FairTest: The National Center for Fair & Open Testing FairTest is an advocacy organization working to end the abuses, misuses and flaws of standardized testing and ensure that evaluation of students and workers is fair, open, and educationally sound. They emphasize eliminating the racial, class, gender, and cultural barriers to equal opportunity posed by standardized tests, and preventing their damage to the quality of education. This site provides information, technical assistance and advocacy on a broad range of testing concerns, focusing on three areas: K-12, university admissions and employment tests (including teacher testing).
Alfie Kohn: Rescuing our schools from "tougher standards". Alfie Kohn has been a most visible proponent of effective education for students (See The Schools Our Children Deserve, What to Look for in a Classroom, and No Contest). Likewise, he has been most visible in the struggle against the harm being imposed by the standards movement and standardized tests, an approach summarized by the cartoon below taken from his website (See The Case Against Standardized Testing: Raising the Scores, Ruining our Schools). This site has short articles regarding the problems with the standards movement and standardized tests, links to additional resources including a national network of coordinators in each state.
Up Close and Personal: How Classroom Assessment Improves Learning. Article describing initiatives in Nebraska to focus on classroom assessment rather than standardized testing to improve learning.
Northwest Regional Educational Laboratory (NWREL) This site provides examples of useful assessments that are directly linked to instruction, providing teachers, students, and parent's ongoing authentic assessment information that helps students learn and teachers teach.
Central Regional Educational Laboratory This site provides information and
links regarding ways to link assessment to effective learning and teaching in
strategies for assuring equity in the assessment process, particularly
concerned with issues of race and class. On this site, we would
particularly recommend the following article: Why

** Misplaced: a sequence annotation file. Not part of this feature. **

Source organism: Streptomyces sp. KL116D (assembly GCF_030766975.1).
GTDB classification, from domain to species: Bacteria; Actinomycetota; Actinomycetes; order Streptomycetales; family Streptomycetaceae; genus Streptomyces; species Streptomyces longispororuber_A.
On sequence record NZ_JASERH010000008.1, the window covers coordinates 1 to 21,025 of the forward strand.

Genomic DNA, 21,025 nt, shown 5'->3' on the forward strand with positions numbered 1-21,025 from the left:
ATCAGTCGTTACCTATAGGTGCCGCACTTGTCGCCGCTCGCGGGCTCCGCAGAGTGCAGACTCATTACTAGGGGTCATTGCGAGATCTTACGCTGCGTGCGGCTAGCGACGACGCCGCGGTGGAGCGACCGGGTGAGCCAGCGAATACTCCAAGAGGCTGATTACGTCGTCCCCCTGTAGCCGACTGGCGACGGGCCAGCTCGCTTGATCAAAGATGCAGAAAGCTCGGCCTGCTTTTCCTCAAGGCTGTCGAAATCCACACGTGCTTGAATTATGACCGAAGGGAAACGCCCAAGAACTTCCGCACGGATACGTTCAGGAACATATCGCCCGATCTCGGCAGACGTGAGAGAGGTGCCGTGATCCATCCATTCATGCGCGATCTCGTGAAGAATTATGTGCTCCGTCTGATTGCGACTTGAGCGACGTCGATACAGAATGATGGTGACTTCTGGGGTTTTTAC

Should Assessment be based on a Vision of Learning? M. Kulieke,
J. Bakker, C. Collins, T. Fennimore, C. Fine, J. Herman, B.F.
Jones, L. Raack, M.B. Tinzmann
NCREL, Oak Brook, 1990.
K-12 Standards: MCREL This site provides comprehensive descriptions and links to standards and benchmarks established for various disciplines across grade levels. Briefly peruse this list across a couple of subjects. Go to the standards list for two subjects for second graders. Think how you might feel if you were required to effectively respond to these standards to keep your present job. Similar standards statements are finding their way into the standards documents of states all over the country, representing impossible and potentially undesirable technical knowledge on the part of children. These standards statements are significant for what they include. Perhaps they are the most significant for what they exclude. Go to the section on civics, for example, and try to find examples regarding how grassroots organizations, such as those who headed the civil rights movement in the 1960's, developed political impact. Or look for standards that talk about building emotional health or the capacity to care for other human beings, to develop a sense of character. We have to remember that standards have presently been driven by the coalition of the technical needs of corporations and the perceptions of what academics think the world should know about their subjects. To date, minimal to no conversations have been held broadly with parents, community members and organizations, and children themselves regarding what they think the goals of learning should be.